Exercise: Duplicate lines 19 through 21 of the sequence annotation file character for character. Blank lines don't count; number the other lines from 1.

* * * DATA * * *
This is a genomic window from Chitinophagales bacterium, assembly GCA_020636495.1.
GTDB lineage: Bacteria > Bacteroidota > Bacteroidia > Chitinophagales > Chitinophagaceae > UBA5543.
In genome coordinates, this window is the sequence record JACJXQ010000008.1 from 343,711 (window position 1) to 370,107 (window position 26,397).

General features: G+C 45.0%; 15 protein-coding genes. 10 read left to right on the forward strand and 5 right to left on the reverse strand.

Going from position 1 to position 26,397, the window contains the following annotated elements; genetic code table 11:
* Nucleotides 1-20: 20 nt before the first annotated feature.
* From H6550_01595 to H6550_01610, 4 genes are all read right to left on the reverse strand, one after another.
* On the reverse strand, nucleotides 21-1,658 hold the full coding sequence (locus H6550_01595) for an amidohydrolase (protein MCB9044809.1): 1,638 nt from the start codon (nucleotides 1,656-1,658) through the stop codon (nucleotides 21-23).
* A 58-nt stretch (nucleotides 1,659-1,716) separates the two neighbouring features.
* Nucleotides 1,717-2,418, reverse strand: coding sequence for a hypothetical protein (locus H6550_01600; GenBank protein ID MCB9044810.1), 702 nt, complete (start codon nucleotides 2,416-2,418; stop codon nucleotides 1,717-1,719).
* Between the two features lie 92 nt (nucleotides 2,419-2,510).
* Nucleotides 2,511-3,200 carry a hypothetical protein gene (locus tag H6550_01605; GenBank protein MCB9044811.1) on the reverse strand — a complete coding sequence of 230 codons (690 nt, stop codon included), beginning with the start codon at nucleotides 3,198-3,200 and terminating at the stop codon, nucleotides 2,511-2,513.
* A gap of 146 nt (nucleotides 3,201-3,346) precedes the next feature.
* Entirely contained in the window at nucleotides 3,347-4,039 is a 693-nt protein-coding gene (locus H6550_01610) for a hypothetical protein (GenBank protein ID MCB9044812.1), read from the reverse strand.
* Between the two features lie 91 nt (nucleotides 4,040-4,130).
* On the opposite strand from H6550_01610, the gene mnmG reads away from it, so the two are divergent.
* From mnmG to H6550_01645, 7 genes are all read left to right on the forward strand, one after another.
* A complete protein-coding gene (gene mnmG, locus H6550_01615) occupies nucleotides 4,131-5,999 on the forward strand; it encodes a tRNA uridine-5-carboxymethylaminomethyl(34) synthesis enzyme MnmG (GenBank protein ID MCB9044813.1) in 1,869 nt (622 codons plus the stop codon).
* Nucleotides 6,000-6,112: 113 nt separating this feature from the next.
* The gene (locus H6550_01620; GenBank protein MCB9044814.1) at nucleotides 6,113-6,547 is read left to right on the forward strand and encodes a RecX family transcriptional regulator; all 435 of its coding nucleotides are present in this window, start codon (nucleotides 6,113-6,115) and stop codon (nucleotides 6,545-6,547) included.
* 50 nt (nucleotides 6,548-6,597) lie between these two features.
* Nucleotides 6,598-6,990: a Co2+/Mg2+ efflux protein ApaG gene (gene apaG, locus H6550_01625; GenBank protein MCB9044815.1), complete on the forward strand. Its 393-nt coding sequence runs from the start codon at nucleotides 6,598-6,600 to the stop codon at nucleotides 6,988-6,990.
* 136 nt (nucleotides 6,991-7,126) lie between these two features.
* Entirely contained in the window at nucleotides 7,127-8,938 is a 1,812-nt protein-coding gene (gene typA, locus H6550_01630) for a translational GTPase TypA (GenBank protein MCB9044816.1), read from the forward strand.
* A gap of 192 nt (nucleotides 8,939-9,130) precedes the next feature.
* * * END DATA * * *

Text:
* Nucleotides 6,000-6,112: 113 nt separating this feature from the next.
* The gene (locus H6550_01620; GenBank protein MCB9044814.1) at nucleotides 6,113-6,547 is read left to right on the forward strand and encodes a RecX family transcriptional regulator; all 435 of its coding nucleotides are present in this window, start codon (nucleotides 6,113-6,115) and stop codon (nucleotides 6,545-6,547) included.
* 50 nt (nucleotides 6,548-6,597) lie between these two features.